Wednesday, September 30, 2015

Healthy Eating Reduces Risk Of Depression

Mental Health

“Worries go down better with soup than without.”
Jewish Proverb

Healthy EatingJames McIntosh writes: “The noticeable difference occurs when participants start to follow a healthier diet. Even a moderate adherence to these healthy dietary patterns was associated with an important reduction in the risk of developing depression. However, we saw no extra benefit when participants showed high or very high adherence to the diets.”
Photo Credit & Source: Medical News Today

An article, by James McIntosh, in Medical News Today says that individuals who make healthy eating choices associated with the Mediterranean diet have less risk of being diagnosed with depression.  While this diet has been studied on its ability to reduce the risks of coronary diseases and cancer, this is among the few studies that looks at the collaboration between diet and mental health and well-being.

Mental illness is a serious and debilitating illness and is quite common, says Medical News Today in another recent article on this subject: “In the UK, Canada, the USA and much of the developed world, mental disorders are the leading cause of disability among people aged 15 to 44.” For example, in the United States, about 57.7 million Americans suffer from some mental disorder in a given year, equating to more than one-quarter of the nation’s adults. Thus, if any proactive measure can reduce the possibility, if not the probability, of mental illness, it ought to be considered seriously.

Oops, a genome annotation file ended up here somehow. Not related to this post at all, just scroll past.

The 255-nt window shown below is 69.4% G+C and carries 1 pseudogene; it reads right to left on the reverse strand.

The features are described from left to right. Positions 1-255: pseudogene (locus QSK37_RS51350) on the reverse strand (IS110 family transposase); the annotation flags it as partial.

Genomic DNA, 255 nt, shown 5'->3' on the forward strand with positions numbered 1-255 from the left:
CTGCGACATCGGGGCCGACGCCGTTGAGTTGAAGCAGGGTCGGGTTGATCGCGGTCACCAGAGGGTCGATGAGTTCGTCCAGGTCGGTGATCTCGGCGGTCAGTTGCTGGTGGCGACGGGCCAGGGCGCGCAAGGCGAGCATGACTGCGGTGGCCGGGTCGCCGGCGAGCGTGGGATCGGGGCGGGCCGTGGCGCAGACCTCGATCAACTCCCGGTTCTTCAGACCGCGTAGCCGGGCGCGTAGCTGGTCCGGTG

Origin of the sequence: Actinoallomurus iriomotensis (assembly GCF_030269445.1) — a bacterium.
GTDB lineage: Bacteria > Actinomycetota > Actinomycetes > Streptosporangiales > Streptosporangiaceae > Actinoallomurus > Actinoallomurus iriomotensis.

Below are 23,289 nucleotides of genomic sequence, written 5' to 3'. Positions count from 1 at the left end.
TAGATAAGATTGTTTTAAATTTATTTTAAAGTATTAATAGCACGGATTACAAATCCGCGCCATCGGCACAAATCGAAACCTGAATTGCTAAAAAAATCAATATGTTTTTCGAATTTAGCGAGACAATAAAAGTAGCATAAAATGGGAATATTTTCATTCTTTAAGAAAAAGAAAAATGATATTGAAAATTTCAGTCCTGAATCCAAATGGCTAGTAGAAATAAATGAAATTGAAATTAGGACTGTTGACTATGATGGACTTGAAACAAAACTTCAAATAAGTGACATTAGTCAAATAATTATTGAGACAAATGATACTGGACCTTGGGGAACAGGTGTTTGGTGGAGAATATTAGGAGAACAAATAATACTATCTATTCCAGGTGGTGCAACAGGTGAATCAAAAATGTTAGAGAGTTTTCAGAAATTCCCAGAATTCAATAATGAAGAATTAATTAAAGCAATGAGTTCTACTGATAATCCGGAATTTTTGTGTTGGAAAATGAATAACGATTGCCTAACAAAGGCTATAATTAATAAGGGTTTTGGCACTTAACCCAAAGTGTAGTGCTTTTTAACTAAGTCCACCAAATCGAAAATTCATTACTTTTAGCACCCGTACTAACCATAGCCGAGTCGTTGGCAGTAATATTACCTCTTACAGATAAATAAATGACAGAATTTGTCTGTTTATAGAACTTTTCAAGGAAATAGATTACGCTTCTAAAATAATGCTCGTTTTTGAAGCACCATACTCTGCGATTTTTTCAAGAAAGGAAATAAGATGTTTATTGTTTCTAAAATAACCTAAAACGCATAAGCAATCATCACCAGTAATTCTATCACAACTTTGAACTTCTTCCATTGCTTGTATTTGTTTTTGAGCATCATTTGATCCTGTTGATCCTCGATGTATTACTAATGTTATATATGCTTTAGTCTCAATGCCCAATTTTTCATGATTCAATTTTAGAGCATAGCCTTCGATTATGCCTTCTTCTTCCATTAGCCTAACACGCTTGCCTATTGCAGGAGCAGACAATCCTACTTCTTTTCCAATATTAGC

In “Adhering to a healthy diet could reduce risk of depression” (September 17, 2015), McIntosh writes:
The study, published in BMC Medicine, found that adherence to the Mediterranean diet, the Pro-vegetarian Dietary Pattern or Alternative Eating Index-2010 appeared to play a protective role against the illness.
"We wanted to understand what role nutrition plays in mental health, as we believe certain dietary patterns could protect our minds," explains lead researcher Almudena Sánchez-Villegas, of the University of Las Palmas de Gran Canaria in Spain. "These diets are all associated with physical health benefits and now we find that they could have a positive effect on our mental health."
While much research has been carried out assessing the role of diet in the prevention of noncommunicable diseases such as cardiovascular disease and cancer, far less attention has been paid to the influence of diet on the development of mental disorders.
For the study, the researchers chose to compare three dietary patterns that had previously been found to have inverse associations with mortality from different diseases, including cardiovascular disease and cancer.
What we consume is important, and all the more so if we acknowledge that each of us has been born with a particular set of genes that can affect our health, in both good and bad ways. While we can’t control or change our initial genetic make-up, we can have some control on how our over-all health. (There have been studies, including one recently, which show that our environment can affect our genes in beneficial ways.)

In short, we can help ourselves, which includes not only our physical bodies but also our minds—the seat of our mental, emotional and intellectual life—by consuming the foods from which we benefit, “The protective role is ascribed to their nutritional properties, where nuts, legumes, fruits and vegetables (sources of omega-3 fatty acids, vitamins and minerals) could reduce the risk of depression,” concludes Sánchez-Villegas.